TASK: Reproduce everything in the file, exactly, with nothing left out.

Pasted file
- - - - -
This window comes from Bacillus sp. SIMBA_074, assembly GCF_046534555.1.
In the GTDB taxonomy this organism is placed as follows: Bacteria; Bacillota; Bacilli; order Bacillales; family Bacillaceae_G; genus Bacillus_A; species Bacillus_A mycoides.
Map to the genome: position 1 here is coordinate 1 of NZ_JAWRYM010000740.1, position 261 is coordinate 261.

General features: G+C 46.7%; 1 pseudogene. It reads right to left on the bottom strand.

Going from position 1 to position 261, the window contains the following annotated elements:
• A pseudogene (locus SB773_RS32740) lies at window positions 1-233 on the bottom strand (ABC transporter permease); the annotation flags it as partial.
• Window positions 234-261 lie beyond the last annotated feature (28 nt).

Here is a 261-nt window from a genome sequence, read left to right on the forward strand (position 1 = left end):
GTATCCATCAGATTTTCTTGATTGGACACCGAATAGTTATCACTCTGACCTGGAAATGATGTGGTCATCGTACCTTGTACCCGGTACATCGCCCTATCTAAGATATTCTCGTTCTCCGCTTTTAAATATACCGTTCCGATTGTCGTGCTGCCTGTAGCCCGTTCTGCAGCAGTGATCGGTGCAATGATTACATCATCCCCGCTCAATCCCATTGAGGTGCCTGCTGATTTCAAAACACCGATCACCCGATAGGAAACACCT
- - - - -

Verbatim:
This window comes from Bacillus sp. SIMBA_074, assembly GCF_046534555.1.
In the GTDB taxonomy this organism is placed as follows: Bacteria; Bacillota; Bacilli; order Bacillales; family Bacillaceae_G; genus Bacillus_A; species Bacillus_A mycoides.
Map to the genome: position 1 here is coordinate 1 of NZ_JAWRYM010000740.1, position 261 is coordinate 261.

General features: G+C 46.7%; 1 pseudogene. It reads right to left on the bottom strand.

Going from position 1 to position 261, the window contains the following annotated elements:
• A pseudogene (locus SB773_RS32740) lies at window positions 1-233 on the bottom strand (ABC transporter permease); the annotation flags it as partial.
• Window positions 234-261 lie beyond the last annotated feature (28 nt).

Here is a 261-nt window from a genome sequence, read left to right on the forward strand (position 1 = left end):
GTATCCATCAGATTTTCTTGATTGGACACCGAATAGTTATCACTCTGACCTGGAAATGATGTGGTCATCGTACCTTGTACCCGGTACATCGCCCTATCTAAGATATTCTCGTTCTCCGCTTTTAAATATACCGTTCCGATTGTCGTGCTGCCTGTAGCCCGTTCTGCAGCAGTGATCGGTGCAATGATTACATCATCCCCGCTCAATCCCATTGAGGTGCCTGCTGATTTCAAAACACCGATCACCCGATAGGAAACACCT